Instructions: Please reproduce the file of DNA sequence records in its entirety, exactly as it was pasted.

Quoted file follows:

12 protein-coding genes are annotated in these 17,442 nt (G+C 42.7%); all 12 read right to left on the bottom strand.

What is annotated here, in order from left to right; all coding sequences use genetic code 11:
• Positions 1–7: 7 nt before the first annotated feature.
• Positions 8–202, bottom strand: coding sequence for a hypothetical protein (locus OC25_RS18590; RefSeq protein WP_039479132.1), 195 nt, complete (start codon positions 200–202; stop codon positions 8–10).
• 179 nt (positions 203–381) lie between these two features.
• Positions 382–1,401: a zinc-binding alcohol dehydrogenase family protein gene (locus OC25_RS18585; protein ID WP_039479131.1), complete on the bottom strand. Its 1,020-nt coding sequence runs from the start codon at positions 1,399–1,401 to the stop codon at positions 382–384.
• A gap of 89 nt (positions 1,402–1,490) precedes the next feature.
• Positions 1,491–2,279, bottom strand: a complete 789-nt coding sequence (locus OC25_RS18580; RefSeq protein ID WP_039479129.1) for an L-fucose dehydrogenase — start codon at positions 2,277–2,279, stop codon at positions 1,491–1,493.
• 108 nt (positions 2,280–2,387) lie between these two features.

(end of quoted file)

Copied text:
12 protein-coding genes are annotated in these 17,442 nt (G+C 42.7%); all 12 read right to left on the bottom strand.

What is annotated here, in order from left to right; all coding sequences use genetic code 11:
• Positions 1–7: 7 nt before the first annotated feature.
• Positions 8–202, bottom strand: coding sequence for a hypothetical protein (locus OC25_RS18590; RefSeq protein WP_039479132.1), 195 nt, complete (start codon positions 200–202; stop codon positions 8–10).
• 179 nt (positions 203–381) lie between these two features.
• Positions 382–1,401: a zinc-binding alcohol dehydrogenase family protein gene (locus OC25_RS18585; protein ID WP_039479131.1), complete on the bottom strand. Its 1,020-nt coding sequence runs from the start codon at positions 1,399–1,401 to the stop codon at positions 382–384.
• A gap of 89 nt (positions 1,402–1,490) precedes the next feature.
• Positions 1,491–2,279, bottom strand: a complete 789-nt coding sequence (locus OC25_RS18580; RefSeq protein ID WP_039479129.1) for an L-fucose dehydrogenase — start codon at positions 2,277–2,279, stop codon at positions 1,491–1,493.
• 108 nt (positions 2,280–2,387) lie between these two features.